If transhumanists accept the results of this discussion, they should carefully reflect on, and redefine, the aims of human enhancement and avoid confusion about how these aims relate to vulnerability. If the aim is invulnerability, then I have offered some reasons why this aim is problematic. If their project has nothing to do with trying to reach invulnerability, then why should we transcend the human? Of course one could formulate no “ultimate” goals and choose less ambitious goals, such as more health and less suffering. For instance, one could use a utilitarian argument and say that we should avoid overall suffering and pain. Harris seems to have taken these routes (Harris 2007). And Bostrom frequently mentions “life extension” as a goal rather than “invulnerability” or “immortality.” But even in these “weakened” or at least more modest forms, the transhumanist project can be interpreted as a particularly hostile response to (human) vulnerability that probably has no parallel in human history.

...Furthermore, this paper suggests that if we can and must make an ethical choice at all, then it is not a choice between vulnerable humans and invulnerable posthumans, or even between vulnerability and invulnerability, but a choice between different forms of humanity and vulnerability. If implemented, human enhancement technologies such as mind uploading will not cancel vulnerability but transform it. As far as ethics is concerned, then, what we need to ask is which new forms of the human we want and how (in)vulnerable we wish to be. But this inquiry is possible only if we first fine-tune our ideas of what is possible in terms of enhancement and (in)vulnerability. To do this requires stretching our moral and technological imaginations.

Moreover, if I’m right about the different forms of posthuman vulnerability as discussed above, then we must dispense with the dragon metaphor used by Bostrom: vulnerability is not a matter of “external” dangers that threaten or tyrannize us, but that have nothing to do with what we are; instead, it is bound up with our relational, technological and transient kind of being – human or posthuman. If there are dragons, they are part of us. It is our tragic condition that as relational entities we are at once the heel and the arrow, the hero and the dragon.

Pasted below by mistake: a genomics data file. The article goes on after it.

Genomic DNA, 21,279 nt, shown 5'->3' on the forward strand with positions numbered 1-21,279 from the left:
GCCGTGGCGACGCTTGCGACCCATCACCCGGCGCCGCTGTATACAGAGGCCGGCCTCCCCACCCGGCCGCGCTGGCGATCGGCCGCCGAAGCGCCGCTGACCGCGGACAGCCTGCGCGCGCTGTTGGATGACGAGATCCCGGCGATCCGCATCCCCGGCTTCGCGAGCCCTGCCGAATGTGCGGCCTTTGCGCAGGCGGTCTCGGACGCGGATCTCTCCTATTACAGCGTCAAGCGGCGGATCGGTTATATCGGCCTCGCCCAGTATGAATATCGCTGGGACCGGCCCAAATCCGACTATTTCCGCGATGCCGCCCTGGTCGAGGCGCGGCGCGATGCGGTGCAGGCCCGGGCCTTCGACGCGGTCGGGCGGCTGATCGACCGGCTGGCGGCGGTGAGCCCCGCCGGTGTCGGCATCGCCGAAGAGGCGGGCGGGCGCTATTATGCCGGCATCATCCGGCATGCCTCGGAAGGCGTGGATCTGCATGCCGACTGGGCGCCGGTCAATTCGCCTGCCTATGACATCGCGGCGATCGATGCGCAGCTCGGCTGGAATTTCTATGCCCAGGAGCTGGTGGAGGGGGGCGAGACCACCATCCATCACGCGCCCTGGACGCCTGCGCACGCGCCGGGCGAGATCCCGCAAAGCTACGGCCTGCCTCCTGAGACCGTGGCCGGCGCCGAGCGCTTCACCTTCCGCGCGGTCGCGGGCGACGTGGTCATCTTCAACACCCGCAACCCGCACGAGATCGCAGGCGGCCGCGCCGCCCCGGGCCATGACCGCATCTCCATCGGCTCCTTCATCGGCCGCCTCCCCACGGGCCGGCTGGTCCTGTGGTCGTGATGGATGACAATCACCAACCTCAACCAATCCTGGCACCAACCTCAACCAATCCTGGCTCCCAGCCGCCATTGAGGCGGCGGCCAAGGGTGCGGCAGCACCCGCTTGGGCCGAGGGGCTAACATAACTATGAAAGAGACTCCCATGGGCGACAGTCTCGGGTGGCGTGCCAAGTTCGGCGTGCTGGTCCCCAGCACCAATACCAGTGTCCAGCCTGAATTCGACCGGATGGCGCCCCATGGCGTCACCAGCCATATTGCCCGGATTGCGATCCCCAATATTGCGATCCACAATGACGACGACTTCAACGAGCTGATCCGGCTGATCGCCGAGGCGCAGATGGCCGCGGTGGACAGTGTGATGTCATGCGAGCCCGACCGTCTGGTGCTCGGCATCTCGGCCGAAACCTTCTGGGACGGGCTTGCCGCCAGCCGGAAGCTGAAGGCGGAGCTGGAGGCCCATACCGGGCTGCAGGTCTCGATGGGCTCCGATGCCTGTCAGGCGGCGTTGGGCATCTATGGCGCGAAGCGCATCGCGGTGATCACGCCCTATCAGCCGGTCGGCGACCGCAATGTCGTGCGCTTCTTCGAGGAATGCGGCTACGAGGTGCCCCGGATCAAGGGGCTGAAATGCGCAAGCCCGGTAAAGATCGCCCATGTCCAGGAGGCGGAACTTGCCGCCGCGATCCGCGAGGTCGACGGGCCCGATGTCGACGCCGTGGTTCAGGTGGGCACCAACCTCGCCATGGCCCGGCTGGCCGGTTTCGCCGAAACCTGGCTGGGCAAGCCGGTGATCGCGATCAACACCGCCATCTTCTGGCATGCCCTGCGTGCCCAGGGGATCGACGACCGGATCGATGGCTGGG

Before criticizing it, I'd like to point to the introduction where the author lays out his mission: to discuss what problems cannot "in principle" be avoided, what vulnerabilities are "necessary". In other words, he thinks he is laying out fundamental limits, on some level as inexorable and universal as, say, Turing's Halting Theorem.

But he is manifestly doing no such thing! He lists countless 'vulnerabilities' which could easily be circumvented to arbitrary degrees. For example, the computer viruses he puts such stock on: there is no fundamental reason computer viruses must exist. There are many ways they could be eliminated starting from formal static proofs of security and functionality; the only fundamental limit relevant here would be Turing/Rice's theorem, which is applicable only if we wanted to run all possible programs, which we manifestly cannot and do not. Similar points apply to the rest of his software vulnerabilities.

I would also like to single out his 'Metaphysical vulnerability'; physicists, SF authors, and transhumanists have been, for decades, outlining a multitude of models and possibilities for true immortality, ranging from Dyson's eternal intelligences to Tipler's collapse to Omega point to baby blackhole-universes. To appeal to atomism is to already beg the question (why not run intelligence on waves or more exotic forms of existence, why this particle-chauvinism?).

This applies again and again - the author supplies no solid proofs from any field, and apparently lacks the imagination or background to imagine ways to circumvent or dissolve his suggested limits. They may be exotic methods, but they still exist; were the author to reply that to employ such methods would result in intelligences so alien as to no longer be human, then I should accuse him of begging the question on a even larger scale - of defining the human as desirable and, essentially, as that which is compatible with his chosen limits.

Since that question is at the heart of transhumanism, his paper offers nothing of interest to us.


11 comments, sorted by Click to highlight new comments since: Today at 6:44 PM
New Comment